It’s always go time around here – literally an earthquake hit Richmond on Aug. 23, and we didn’t stop working but for a few minutes and not one of us left the building. One could say it was a very orange thing for us to do. Orange symbolizes energy and a host of other traits that pervade Snagajob’s culture, and it’s no accident that our primary brand color is orange. Snagajob Orange, though, is not what you would call carroty. More like sizzle your eyeballs orange.

Our culture, however, most certainly is carroty – as in we use Carrot Principles to get the juices flowing. In fact, we’ve practically bottled the stuff.

Chester Elton – bestselling author and motivational speaker referred to as the “apostle of appreciation” – intends to provoke passion for employee recognition and manager effectiveness as he champions what he calls Carrot Culture when he keynotes Hire Minds, our annual hourly hiring summit.

In his books and speaking engagements, Chester offers simple steps to becoming a Carrot Principle manager and building a recognition culture. He delivers a wealth of specific examples, drawn from real-life cases, of how effectual (and profitable) recognition can be. Preparing for him has us thinking a lot about carrots.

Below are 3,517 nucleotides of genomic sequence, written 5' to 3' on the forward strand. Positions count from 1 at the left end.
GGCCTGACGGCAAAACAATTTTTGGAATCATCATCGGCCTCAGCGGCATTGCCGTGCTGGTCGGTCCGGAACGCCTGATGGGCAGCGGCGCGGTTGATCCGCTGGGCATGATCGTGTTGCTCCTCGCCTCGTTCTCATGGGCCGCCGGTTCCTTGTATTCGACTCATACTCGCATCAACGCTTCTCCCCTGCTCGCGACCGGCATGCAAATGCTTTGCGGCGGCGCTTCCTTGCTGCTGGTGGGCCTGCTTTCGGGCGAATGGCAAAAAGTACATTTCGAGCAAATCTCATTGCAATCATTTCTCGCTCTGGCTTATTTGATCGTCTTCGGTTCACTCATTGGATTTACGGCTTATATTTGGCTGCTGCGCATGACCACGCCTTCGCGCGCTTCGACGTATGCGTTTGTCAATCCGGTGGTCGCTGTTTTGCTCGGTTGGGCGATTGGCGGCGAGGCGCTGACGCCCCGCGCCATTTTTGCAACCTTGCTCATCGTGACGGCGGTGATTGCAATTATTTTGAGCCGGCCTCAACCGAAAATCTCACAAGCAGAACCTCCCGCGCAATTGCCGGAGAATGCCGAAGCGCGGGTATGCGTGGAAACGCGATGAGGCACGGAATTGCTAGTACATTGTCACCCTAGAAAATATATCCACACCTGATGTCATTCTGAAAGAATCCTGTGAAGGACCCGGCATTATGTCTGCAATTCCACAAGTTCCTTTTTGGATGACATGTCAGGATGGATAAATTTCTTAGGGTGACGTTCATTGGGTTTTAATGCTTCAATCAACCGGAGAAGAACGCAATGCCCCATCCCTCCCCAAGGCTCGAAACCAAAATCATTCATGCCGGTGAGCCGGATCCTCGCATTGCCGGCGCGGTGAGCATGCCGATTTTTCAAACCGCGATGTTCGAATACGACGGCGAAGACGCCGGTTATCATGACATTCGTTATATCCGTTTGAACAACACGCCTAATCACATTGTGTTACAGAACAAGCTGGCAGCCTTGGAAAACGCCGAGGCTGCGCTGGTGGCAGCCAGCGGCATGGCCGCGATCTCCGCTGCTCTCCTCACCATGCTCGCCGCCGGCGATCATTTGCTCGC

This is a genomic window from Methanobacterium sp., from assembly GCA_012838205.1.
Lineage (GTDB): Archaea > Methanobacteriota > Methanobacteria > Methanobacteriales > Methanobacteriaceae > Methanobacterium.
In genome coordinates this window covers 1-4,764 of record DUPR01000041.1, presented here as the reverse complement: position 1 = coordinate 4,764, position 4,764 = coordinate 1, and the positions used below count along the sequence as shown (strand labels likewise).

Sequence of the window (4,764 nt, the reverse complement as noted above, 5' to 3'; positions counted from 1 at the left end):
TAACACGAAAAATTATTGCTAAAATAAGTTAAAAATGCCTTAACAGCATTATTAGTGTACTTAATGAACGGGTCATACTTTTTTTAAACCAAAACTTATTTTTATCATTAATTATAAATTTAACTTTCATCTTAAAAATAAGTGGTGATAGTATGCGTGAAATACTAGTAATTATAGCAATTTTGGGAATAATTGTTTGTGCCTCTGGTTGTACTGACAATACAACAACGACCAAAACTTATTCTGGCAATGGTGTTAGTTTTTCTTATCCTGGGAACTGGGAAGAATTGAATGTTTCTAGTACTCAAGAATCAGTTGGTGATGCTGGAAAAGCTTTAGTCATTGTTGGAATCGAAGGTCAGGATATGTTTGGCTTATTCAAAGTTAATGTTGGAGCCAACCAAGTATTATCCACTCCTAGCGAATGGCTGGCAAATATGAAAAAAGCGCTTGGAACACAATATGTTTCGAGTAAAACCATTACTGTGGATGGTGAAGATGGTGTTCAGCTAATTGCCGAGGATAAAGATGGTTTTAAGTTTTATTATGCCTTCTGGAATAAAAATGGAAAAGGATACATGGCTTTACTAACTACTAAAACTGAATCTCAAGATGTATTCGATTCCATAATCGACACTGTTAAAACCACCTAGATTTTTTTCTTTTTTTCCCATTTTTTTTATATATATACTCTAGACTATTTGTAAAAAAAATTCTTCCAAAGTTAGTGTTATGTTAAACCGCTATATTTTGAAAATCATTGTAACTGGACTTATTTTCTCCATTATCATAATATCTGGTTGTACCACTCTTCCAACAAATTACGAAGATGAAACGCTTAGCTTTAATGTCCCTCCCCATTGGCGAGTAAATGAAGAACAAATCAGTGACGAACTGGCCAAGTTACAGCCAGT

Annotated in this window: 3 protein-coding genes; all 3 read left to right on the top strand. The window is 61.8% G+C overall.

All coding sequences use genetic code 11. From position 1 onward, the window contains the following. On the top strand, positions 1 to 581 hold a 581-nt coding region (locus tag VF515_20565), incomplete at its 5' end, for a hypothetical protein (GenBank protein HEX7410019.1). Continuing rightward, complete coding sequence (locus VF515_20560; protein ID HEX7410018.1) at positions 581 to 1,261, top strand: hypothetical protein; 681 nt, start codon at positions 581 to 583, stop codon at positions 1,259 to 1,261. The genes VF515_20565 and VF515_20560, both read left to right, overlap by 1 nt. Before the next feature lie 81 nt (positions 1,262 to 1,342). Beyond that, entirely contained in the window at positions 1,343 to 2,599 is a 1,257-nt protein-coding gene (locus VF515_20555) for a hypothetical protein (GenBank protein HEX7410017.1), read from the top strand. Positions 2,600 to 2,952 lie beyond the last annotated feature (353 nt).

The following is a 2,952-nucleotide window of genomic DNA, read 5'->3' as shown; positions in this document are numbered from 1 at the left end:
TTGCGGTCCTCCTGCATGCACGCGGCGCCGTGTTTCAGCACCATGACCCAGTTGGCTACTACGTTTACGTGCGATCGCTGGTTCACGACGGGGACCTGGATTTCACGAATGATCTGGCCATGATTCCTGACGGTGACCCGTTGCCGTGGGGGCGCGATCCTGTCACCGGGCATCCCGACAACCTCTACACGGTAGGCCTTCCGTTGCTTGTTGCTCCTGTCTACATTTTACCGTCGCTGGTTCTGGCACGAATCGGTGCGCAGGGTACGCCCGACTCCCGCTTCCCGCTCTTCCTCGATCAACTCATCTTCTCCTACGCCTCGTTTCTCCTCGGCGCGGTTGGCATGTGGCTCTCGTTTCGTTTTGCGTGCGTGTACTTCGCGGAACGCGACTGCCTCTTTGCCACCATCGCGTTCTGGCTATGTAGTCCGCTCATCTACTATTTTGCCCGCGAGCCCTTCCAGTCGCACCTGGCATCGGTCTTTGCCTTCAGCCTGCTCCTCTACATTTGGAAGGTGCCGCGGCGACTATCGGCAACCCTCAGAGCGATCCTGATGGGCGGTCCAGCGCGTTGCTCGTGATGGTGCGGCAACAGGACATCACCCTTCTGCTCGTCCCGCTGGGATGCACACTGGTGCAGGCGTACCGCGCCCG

Many of us have read Chester’s books including his bestseller The Carrot Principle, considered the preeminent source on employee engagement and recognition. In it, the ground-breaking results of one of the most in-depth management studies ever undertaken are revealed, showing definitively that the most successful managers provide their employees with frequent and effective recognition.

Drawing on case studies from leading companies including Disney, KPMG and the Pepsi Bottling Company, Chester catalogs the transformative power of purpose-based recognition. It produces astonishing increases in operating results. It’s changed many lives.

Around here we’re passionate about learning and find inspiration throughout the books, blogs and tweets of the hourly hiring community. The Carrot Principle comes highly recommended by those of us at Snagajob. Which then got us thinking: how well read is everyone else in our hourly hiring community? Should we start a recommended reading list populated by the business books that have made a big difference for individual community members?

Tweet us @SnagajobWorks or email friends@snagajob.com and tell us what book(s) has changed your professional life. We’re then happy to provide you with a recommended reading list. We’re hoping that a title or two on there that will lead you in a new, exciting (perhaps carroty orange) direction.